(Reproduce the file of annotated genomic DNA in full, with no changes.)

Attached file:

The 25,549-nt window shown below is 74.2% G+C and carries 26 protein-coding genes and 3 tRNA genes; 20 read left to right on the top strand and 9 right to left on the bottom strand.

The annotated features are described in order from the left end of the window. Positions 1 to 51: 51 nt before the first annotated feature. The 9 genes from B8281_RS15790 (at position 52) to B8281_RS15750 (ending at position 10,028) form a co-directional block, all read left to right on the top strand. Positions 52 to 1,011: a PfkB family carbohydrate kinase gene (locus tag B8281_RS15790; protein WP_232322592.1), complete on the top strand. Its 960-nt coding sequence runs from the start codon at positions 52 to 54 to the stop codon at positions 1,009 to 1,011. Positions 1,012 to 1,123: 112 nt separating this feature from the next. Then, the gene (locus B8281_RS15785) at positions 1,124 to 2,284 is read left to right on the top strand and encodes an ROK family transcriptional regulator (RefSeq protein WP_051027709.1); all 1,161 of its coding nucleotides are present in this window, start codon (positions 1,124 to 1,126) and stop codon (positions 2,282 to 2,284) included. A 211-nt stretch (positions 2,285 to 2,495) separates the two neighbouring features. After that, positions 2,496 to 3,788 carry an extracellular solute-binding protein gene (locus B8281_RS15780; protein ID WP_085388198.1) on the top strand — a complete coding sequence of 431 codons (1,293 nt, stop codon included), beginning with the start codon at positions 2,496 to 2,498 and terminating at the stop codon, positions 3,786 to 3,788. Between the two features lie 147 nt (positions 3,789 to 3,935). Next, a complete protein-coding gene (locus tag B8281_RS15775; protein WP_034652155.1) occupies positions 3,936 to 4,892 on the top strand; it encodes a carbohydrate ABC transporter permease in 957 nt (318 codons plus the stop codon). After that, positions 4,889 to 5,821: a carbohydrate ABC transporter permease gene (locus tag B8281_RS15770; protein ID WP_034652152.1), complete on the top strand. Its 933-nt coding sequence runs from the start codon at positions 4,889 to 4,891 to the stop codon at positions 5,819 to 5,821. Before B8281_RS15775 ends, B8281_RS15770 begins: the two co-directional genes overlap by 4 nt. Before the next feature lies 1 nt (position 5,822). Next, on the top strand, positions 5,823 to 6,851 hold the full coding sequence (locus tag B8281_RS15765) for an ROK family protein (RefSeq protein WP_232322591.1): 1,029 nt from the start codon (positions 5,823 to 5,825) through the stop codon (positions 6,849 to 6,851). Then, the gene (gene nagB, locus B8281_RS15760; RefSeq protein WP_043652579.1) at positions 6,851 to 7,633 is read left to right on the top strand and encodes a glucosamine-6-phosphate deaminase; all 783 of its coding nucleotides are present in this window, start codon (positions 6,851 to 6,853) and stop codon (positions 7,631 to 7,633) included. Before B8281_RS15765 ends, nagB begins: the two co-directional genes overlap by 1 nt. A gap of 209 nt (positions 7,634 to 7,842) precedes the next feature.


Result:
The 25,549-nt window shown below is 74.2% G+C and carries 26 protein-coding genes and 3 tRNA genes; 20 read left to right on the top strand and 9 right to left on the bottom strand.

The annotated features are described in order from the left end of the window. Positions 1 to 51: 51 nt before the first annotated feature. The 9 genes from B8281_RS15790 (at position 52) to B8281_RS15750 (ending at position 10,028) form a co-directional block, all read left to right on the top strand. Positions 52 to 1,011: a PfkB family carbohydrate kinase gene (locus tag B8281_RS15790; protein WP_232322592.1), complete on the top strand. Its 960-nt coding sequence runs from the start codon at positions 52 to 54 to the stop codon at positions 1,009 to 1,011. Positions 1,012 to 1,123: 112 nt separating this feature from the next. Then, the gene (locus B8281_RS15785) at positions 1,124 to 2,284 is read left to right on the top strand and encodes an ROK family transcriptional regulator (RefSeq protein WP_051027709.1); all 1,161 of its coding nucleotides are present in this window, start codon (positions 1,124 to 1,126) and stop codon (positions 2,282 to 2,284) included. A 211-nt stretch (positions 2,285 to 2,495) separates the two neighbouring features. After that, positions 2,496 to 3,788 carry an extracellular solute-binding protein gene (locus B8281_RS15780; protein ID WP_085388198.1) on the top strand — a complete coding sequence of 431 codons (1,293 nt, stop codon included), beginning with the start codon at positions 2,496 to 2,498 and terminating at the stop codon, positions 3,786 to 3,788. Between the two features lie 147 nt (positions 3,789 to 3,935). Next, a complete protein-coding gene (locus tag B8281_RS15775; protein WP_034652155.1) occupies positions 3,936 to 4,892 on the top strand; it encodes a carbohydrate ABC transporter permease in 957 nt (318 codons plus the stop codon). After that, positions 4,889 to 5,821: a carbohydrate ABC transporter permease gene (locus tag B8281_RS15770; protein ID WP_034652152.1), complete on the top strand. Its 933-nt coding sequence runs from the start codon at positions 4,889 to 4,891 to the stop codon at positions 5,819 to 5,821. Before B8281_RS15775 ends, B8281_RS15770 begins: the two co-directional genes overlap by 4 nt. Before the next feature lies 1 nt (position 5,822). Next, on the top strand, positions 5,823 to 6,851 hold the full coding sequence (locus tag B8281_RS15765) for an ROK family protein (RefSeq protein WP_232322591.1): 1,029 nt from the start codon (positions 5,823 to 5,825) through the stop codon (positions 6,849 to 6,851). Then, the gene (gene nagB, locus B8281_RS15760; RefSeq protein WP_043652579.1) at positions 6,851 to 7,633 is read left to right on the top strand and encodes a glucosamine-6-phosphate deaminase; all 783 of its coding nucleotides are present in this window, start codon (positions 6,851 to 6,853) and stop codon (positions 7,631 to 7,633) included. Before B8281_RS15765 ends, nagB begins: the two co-directional genes overlap by 1 nt. A gap of 209 nt (positions 7,634 to 7,842) precedes the next feature.